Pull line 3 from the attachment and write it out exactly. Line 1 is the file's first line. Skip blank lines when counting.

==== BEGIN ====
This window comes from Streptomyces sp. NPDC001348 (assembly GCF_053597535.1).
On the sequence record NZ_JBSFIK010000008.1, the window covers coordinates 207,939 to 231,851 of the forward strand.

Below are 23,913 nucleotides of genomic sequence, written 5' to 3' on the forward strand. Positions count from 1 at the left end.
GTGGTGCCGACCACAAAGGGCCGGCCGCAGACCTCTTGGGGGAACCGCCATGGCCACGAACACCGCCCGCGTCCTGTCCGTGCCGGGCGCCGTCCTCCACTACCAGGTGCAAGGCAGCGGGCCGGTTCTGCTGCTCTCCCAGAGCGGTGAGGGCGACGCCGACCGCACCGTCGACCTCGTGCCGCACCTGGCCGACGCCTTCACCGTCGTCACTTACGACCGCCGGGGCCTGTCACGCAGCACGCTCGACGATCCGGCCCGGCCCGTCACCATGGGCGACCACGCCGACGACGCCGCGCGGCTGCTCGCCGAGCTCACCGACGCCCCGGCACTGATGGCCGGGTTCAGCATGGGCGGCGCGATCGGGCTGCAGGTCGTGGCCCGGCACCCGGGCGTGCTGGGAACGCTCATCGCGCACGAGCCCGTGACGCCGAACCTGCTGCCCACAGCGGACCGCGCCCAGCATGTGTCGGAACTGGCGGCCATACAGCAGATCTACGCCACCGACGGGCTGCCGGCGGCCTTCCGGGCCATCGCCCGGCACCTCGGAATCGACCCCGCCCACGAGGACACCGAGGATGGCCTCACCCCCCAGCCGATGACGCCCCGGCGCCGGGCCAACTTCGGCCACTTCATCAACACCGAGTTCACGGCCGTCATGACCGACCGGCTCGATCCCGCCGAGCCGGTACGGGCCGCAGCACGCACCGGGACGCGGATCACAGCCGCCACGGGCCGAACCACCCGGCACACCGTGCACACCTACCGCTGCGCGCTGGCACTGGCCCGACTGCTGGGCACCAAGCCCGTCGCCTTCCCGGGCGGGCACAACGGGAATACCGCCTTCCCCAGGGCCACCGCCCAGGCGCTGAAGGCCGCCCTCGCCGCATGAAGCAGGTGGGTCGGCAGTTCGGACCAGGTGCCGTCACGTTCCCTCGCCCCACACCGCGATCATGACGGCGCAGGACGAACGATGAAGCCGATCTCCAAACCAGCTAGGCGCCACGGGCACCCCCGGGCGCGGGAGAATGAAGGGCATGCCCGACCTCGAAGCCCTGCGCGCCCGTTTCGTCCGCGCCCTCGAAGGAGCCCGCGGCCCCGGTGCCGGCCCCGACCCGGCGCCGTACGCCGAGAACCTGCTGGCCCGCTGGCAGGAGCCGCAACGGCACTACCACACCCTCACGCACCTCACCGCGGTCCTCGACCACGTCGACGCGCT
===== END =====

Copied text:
Below are 23,913 nucleotides of genomic sequence, written 5' to 3' on the forward strand. Positions count from 1 at the left end.